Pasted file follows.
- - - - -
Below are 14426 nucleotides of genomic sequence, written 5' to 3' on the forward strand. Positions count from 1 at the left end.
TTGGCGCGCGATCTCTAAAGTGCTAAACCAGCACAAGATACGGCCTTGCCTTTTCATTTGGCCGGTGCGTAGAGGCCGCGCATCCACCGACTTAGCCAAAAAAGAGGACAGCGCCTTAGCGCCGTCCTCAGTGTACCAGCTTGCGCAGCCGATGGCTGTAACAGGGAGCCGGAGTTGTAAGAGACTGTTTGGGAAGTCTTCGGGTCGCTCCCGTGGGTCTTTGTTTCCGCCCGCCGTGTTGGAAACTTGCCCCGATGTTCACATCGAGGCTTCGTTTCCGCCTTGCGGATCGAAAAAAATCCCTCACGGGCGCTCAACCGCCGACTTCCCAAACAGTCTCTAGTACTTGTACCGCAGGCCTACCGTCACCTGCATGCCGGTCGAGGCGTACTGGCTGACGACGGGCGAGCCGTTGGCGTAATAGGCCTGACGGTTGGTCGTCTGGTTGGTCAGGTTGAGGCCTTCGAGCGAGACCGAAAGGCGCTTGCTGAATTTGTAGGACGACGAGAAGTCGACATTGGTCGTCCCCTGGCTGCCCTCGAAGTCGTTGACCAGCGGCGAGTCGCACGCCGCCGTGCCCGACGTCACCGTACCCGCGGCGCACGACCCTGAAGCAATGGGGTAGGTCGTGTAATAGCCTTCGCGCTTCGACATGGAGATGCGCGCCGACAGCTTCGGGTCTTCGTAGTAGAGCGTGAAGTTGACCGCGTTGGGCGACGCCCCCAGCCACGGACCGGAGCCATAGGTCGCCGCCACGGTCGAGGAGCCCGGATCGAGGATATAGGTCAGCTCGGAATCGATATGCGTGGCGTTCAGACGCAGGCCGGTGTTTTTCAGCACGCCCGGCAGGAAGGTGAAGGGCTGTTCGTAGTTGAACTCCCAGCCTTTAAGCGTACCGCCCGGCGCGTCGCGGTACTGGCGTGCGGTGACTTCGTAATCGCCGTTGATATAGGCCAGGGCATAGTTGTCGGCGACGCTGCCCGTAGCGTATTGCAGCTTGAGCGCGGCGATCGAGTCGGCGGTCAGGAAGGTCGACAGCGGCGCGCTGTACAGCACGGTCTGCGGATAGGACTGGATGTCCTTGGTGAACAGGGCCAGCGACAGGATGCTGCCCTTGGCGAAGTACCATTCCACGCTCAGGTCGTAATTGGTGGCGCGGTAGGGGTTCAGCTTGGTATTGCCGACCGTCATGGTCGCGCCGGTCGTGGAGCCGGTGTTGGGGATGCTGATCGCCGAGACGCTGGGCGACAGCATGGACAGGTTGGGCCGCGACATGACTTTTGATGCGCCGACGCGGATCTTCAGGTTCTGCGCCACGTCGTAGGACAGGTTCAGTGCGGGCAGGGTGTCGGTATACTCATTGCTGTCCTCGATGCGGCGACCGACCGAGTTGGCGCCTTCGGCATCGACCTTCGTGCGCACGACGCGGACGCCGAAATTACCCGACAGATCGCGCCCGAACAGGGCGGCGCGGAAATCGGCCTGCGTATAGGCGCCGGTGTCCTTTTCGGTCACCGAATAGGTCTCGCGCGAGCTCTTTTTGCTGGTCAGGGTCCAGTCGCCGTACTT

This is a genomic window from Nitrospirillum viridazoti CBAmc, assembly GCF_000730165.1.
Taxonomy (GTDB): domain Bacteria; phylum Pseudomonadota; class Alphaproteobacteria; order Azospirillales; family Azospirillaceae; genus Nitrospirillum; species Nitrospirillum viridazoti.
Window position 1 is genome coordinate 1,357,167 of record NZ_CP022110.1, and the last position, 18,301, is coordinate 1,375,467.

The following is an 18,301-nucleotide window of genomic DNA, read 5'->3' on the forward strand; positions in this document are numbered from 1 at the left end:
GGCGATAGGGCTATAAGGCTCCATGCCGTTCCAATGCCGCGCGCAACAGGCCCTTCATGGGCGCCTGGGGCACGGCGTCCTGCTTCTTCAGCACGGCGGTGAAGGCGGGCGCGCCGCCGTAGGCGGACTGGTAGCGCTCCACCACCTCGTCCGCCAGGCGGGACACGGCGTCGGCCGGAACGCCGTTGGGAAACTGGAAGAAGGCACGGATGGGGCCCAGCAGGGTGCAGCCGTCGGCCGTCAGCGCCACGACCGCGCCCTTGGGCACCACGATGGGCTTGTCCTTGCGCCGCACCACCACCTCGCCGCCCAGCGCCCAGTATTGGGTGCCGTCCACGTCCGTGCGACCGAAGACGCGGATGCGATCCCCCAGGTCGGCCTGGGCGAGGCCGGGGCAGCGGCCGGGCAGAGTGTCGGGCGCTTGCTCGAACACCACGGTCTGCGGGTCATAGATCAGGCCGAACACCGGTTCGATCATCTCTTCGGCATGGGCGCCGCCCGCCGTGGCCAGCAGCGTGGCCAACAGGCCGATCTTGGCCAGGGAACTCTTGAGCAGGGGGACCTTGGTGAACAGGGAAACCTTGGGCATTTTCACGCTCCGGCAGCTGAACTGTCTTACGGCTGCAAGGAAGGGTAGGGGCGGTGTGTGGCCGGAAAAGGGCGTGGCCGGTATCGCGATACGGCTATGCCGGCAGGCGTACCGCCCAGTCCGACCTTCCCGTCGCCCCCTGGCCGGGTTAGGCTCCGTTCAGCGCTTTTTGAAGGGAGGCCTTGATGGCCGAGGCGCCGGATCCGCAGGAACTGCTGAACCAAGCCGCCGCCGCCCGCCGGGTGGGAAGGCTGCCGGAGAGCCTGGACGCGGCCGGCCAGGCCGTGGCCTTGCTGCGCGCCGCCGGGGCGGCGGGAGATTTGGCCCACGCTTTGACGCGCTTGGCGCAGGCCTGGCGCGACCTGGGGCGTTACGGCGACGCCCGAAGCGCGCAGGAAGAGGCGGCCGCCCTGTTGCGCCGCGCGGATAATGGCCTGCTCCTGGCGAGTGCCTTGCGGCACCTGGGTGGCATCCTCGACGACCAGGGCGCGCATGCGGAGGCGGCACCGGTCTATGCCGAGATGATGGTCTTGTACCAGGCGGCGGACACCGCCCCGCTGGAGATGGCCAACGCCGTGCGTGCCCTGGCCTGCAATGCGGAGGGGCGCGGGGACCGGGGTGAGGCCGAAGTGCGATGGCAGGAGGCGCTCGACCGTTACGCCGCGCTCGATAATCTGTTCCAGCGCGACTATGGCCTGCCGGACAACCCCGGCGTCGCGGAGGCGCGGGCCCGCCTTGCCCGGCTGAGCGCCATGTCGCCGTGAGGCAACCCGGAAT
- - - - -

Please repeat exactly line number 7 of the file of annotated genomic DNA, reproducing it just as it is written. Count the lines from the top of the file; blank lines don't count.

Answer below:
GGCGATAGGGCTATAAGGCTCCATGCCGTTCCAATGCCGCGCGCAACAGGCCCTTCATGGGCGCCTGGGGCACGGCGTCCTGCTTCTTCAGCACGGCGGTGAAGGCGGGCGCGCCGCCGTAGGCGGACTGGTAGCGCTCCACCACCTCGTCCGCCAGGCGGGACACGGCGTCGGCCGGAACGCCGTTGGGAAACTGGAAGAAGGCACGGATGGGGCCCAGCAGGGTGCAGCCGTCGGCCGTCAGCGCCACGACCGCGCCCTTGGGCACCACGATGGGCTTGTCCTTGCGCCGCACCACCACCTCGCCGCCCAGCGCCCAGTATTGGGTGCCGTCCACGTCCGTGCGACCGAAGACGCGGATGCGATCCCCCAGGTCGGCCTGGGCGAGGCCGGGGCAGCGGCCGGGCAGAGTGTCGGGCGCTTGCTCGAACACCACGGTCTGCGGGTCATAGATCAGGCCGAACACCGGTTCGATCATCTCTTCGGCATGGGCGCCGCCCGCCGTGGCCAGCAGCGTGGCCAACAGGCCGATCTTGGCCAGGGAACTCTTGAGCAGGGGGACCTTGGTGAACAGGGAAACCTTGGGCATTTTCACGCTCCGGCAGCTGAACTGTCTTACGGCTGCAAGGAAGGGTAGGGGCGGTGTGTGGCCGGAAAAGGGCGTGGCCGGTATCGCGATACGGCTATGCCGGCAGGCGTACCGCCCAGTCCGACCTTCCCGTCGCCCCCTGGCCGGGTTAGGCTCCGTTCAGCGCTTTTTGAAGGGAGGCCTTGATGGCCGAGGCGCCGGATCCGCAGGAACTGCTGAACCAAGCCGCCGCCGCCCGCCGGGTGGGAAGGCTGCCGGAGAGCCTGGACGCGGCCGGCCAGGCCGTGGCCTTGCTGCGCGCCGCCGGGGCGGCGGGAGATTTGGCCCACGCTTTGACGCGCTTGGCGCAGGCCTGGCGCGACCTGGGGCGTTACGGCGACGCCCGAAGCGCGCAGGAAGAGGCGGCCGCCCTGTTGCGCCGCGCGGATAATGGCCTGCTCCTGGCGAGTGCCTTGCGGCACCTGGGTGGCATCCTCGACGACCAGGGCGCGCATGCGGAGGCGGCACCGGTCTATGCCGAGATGATGGTCTTGTACCAGGCGGCGGACACCGCCCCGCTGGAGATGGCCAACGCCGTGCGTGCCCTGGCCTGCAATGCGGAGGGGCGCGGGGACCGGGGTGAGGCCGAAGTGCGATGGCAGGAGGCGCTCGACCGTTACGCCGCGCTCGATAATCTGTTCCAGCGCGACTATGGCCTGCCGGACAACCCCGGCGTCGCGGAGGCGCGGGCCCGCCTTGCCCGGCTGAGCGCCATGTCGCCGTGAGGCAACCCGGAAT